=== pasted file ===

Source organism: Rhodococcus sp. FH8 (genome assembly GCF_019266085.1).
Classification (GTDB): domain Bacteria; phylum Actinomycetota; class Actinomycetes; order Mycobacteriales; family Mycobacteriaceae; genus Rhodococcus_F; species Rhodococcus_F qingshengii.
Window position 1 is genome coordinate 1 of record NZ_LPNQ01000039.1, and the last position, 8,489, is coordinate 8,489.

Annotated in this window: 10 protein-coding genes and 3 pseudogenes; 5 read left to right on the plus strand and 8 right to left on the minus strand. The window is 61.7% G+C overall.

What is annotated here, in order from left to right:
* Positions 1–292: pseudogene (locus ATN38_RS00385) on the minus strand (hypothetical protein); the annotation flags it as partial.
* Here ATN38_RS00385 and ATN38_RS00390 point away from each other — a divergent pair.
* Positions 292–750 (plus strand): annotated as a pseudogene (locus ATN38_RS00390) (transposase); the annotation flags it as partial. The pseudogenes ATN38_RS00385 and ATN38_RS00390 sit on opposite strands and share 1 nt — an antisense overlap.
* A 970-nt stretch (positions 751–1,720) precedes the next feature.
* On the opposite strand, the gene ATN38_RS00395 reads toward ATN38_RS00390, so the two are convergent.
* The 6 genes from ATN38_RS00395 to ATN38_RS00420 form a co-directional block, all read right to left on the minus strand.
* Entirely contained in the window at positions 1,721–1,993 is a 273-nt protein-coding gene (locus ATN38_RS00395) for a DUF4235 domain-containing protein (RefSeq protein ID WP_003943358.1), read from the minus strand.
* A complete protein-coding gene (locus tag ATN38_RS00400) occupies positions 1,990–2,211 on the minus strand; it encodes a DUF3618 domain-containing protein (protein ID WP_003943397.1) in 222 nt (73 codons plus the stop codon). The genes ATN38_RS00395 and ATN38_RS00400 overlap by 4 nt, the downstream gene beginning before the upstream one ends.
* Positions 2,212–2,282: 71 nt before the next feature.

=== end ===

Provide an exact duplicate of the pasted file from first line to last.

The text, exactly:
Source organism: Rhodococcus sp. FH8 (genome assembly GCF_019266085.1).
Classification (GTDB): domain Bacteria; phylum Actinomycetota; class Actinomycetes; order Mycobacteriales; family Mycobacteriaceae; genus Rhodococcus_F; species Rhodococcus_F qingshengii.
Window position 1 is genome coordinate 1 of record NZ_LPNQ01000039.1, and the last position, 8,489, is coordinate 8,489.

Annotated in this window: 10 protein-coding genes and 3 pseudogenes; 5 read left to right on the plus strand and 8 right to left on the minus strand. The window is 61.7% G+C overall.

What is annotated here, in order from left to right:
* Positions 1–292: pseudogene (locus ATN38_RS00385) on the minus strand (hypothetical protein); the annotation flags it as partial.
* Here ATN38_RS00385 and ATN38_RS00390 point away from each other — a divergent pair.
* Positions 292–750 (plus strand): annotated as a pseudogene (locus ATN38_RS00390) (transposase); the annotation flags it as partial. The pseudogenes ATN38_RS00385 and ATN38_RS00390 sit on opposite strands and share 1 nt — an antisense overlap.
* A 970-nt stretch (positions 751–1,720) precedes the next feature.
* On the opposite strand, the gene ATN38_RS00395 reads toward ATN38_RS00390, so the two are convergent.
* The 6 genes from ATN38_RS00395 to ATN38_RS00420 form a co-directional block, all read right to left on the minus strand.
* Entirely contained in the window at positions 1,721–1,993 is a 273-nt protein-coding gene (locus ATN38_RS00395) for a DUF4235 domain-containing protein (RefSeq protein ID WP_003943358.1), read from the minus strand.
* A complete protein-coding gene (locus tag ATN38_RS00400) occupies positions 1,990–2,211 on the minus strand; it encodes a DUF3618 domain-containing protein (protein ID WP_003943397.1) in 222 nt (73 codons plus the stop codon). The genes ATN38_RS00395 and ATN38_RS00400 overlap by 4 nt, the downstream gene beginning before the upstream one ends.
* Positions 2,212–2,282: 71 nt before the next feature.